Archive — Williams F1 Team

McLaren’s Dennis ‘asked Brawn GP for secret car data in 2009’Keith CollantineRaceFans

Brawn GP and McLaren cars from 2009

This story isn’t quite as juicy as the headline suggests. Essentially Ron Dennis asked Nick Fry for Brawn GP’s chassis performance figures to help him benchmark the performance of the McLaren.

But it’s still an extraordinary revelation. And one quote in particular made me think of much more recent events.

According to Fry, Dennis told him McLaren’s MP4-24 chassis “is totally under-performing, as you have no doubt noticed, but my engineers say our aerodynamic package is on the money. The thing is I just don’t believe them.”

McLaren’s engineering director at the time was Paddy Lowe, whose recent spell at Williams appeared to be… under-performing.

Meanwhile, the denial at McLaren about their chassis performance continued up until last year. Then, it became crystal clear that blaming all their problems on Honda engines wasn’t going to wash.

I’ve written many times about how McLaren’s (and Williams’) problems go back many years. This new insight gives us a clue that senior figures were beginning to cotton onto that as early as 2009.

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The game changed and they didn't: The true cause of Williams' declineDieter RenckenRaceFans

An excellent analysis setting the decline of Williams into a historical context. Dieter Rencken traces the decline back to 1998, the commencement of the first Concorde Agreement following Bernie Ecclestone’s acquisition of Formula 1’s commercial rights. This is when Bernie Ecclestone began acting in his own interests, and not that of the teams.

That certainly explains why the number of independent teams has decreased since then. The remaining teams, as Dieter Rencken notes, have changed their business models to adapt to the modern commercial realities of the sport.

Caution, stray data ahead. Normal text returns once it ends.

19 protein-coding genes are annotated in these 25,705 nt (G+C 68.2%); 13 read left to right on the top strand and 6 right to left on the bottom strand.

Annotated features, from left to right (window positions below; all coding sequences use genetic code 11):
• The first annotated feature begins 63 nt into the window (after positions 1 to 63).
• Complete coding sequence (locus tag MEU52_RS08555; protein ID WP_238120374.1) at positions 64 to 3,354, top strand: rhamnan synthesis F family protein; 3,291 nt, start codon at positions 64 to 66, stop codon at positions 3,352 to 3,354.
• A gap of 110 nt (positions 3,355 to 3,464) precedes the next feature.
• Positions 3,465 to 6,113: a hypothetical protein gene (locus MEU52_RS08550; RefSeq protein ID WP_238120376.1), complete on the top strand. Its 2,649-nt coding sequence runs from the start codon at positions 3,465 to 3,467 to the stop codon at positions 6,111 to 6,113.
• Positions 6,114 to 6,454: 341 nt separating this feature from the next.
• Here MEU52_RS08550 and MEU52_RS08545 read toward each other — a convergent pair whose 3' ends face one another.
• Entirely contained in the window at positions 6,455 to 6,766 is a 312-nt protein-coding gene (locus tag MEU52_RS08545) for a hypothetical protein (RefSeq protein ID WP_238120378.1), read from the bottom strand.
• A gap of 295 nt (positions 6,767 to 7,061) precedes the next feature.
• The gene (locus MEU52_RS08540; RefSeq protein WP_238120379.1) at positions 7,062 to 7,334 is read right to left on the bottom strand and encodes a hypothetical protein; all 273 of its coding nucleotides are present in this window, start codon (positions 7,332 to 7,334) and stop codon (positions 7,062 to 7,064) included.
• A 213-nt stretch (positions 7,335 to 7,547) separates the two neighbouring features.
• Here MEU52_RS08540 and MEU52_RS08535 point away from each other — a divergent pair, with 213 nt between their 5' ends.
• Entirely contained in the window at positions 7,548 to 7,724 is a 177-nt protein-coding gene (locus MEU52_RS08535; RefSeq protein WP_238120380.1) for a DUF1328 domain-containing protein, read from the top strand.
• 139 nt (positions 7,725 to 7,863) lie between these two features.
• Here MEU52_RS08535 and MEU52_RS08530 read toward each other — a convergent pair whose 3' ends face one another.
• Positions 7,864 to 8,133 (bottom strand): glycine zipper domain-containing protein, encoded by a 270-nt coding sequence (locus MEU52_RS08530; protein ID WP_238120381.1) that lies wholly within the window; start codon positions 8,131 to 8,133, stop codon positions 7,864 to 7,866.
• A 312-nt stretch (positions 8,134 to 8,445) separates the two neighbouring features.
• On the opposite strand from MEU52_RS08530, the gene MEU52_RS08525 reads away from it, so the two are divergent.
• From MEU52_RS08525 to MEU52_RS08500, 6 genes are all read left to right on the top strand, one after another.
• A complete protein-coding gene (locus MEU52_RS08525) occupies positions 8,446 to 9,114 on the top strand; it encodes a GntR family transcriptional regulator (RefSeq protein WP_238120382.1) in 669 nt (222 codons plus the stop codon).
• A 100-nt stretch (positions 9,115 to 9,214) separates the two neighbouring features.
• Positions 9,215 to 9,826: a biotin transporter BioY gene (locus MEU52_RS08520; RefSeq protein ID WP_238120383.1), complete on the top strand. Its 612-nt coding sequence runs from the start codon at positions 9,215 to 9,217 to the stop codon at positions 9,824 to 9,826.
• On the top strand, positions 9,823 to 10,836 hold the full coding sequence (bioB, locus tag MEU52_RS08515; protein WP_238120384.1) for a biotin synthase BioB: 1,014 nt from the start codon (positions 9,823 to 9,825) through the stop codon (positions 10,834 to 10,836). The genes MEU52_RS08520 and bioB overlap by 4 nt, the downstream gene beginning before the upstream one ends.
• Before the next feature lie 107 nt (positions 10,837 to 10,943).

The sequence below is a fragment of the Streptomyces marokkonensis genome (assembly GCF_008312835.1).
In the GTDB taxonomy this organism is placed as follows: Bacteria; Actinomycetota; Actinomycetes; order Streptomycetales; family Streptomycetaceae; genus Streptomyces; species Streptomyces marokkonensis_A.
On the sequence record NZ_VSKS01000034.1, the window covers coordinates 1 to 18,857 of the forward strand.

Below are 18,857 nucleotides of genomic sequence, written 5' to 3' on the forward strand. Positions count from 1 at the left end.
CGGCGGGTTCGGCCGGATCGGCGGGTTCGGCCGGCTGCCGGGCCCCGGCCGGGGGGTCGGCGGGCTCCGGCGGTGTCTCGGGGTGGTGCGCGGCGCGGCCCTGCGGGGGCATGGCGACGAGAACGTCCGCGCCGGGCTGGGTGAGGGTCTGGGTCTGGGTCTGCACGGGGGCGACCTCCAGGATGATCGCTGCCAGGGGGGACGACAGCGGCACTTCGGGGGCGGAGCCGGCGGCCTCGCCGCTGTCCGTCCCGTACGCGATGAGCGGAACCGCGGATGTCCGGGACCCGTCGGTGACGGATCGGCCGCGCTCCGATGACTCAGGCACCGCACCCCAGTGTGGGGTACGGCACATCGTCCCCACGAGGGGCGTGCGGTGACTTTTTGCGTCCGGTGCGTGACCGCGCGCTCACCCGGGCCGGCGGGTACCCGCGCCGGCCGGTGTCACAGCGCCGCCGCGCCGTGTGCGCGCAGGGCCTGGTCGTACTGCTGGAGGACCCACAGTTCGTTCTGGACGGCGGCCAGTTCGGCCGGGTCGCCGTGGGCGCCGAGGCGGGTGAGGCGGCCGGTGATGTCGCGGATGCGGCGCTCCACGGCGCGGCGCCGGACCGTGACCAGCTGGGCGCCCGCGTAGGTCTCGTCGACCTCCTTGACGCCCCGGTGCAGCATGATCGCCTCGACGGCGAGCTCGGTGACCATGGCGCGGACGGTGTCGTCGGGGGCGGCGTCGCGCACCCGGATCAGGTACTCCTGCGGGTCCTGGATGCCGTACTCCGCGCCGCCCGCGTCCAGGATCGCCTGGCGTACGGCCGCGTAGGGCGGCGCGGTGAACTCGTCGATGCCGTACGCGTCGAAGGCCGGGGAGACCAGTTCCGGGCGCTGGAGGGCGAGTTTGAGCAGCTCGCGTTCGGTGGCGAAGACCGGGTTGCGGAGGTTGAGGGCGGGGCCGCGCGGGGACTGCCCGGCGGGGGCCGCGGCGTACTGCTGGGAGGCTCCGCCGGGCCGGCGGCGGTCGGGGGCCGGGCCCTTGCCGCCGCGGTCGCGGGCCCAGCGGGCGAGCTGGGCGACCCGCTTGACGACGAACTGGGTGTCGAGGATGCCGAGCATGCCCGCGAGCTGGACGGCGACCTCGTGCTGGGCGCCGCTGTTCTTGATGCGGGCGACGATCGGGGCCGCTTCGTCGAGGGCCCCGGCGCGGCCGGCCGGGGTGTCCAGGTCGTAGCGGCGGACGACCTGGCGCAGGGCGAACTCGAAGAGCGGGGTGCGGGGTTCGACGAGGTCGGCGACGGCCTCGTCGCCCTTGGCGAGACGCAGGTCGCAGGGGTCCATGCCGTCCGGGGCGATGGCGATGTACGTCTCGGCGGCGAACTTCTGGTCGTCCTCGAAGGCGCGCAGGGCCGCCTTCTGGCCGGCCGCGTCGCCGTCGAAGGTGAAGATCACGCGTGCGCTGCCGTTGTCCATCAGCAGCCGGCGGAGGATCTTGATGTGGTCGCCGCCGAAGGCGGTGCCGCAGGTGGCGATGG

Williams’s dogged determination to stick to the same business model it had in the 1980s and 1990s may be seen as noble by some. But increasingly it’s being shown to be foolhardy.

Claire Williams may refuse to allow Williams to be a B-team. But let’s not forget that Frank Williams first entered F1 with a customer chassis. Why should they continue to tie their own hands?

See also: Williams have hit a new Lowe

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Williams have hit a new Lowe

Robert Kubica testing for Williams

It would have been an embarrassing start to the year by anyone’s standards. But for a team like Williams, it has been utterly mortifying. Formerly known as Williams Grand Prix Engineering, this team has always taken a great pride in its engineering excellence. In the past couple of years, that reputation has been shattered. Read full article

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Robert Kubica will return to Williams F1 in 2019…

Robert Kubica

Robert Kubica will return to Williams F1 in 2019…

Analysis from Mark Hughes.

I was always a huge fan of Robert Kubica. So on the one hand it is delightful that he will return to race in F1, eight years on from his horrific rally accident.

But I really hope Williams are doing this for the right reasons. Knowing Williams’s history with drivers, they are probably not doing it for the right reasons.

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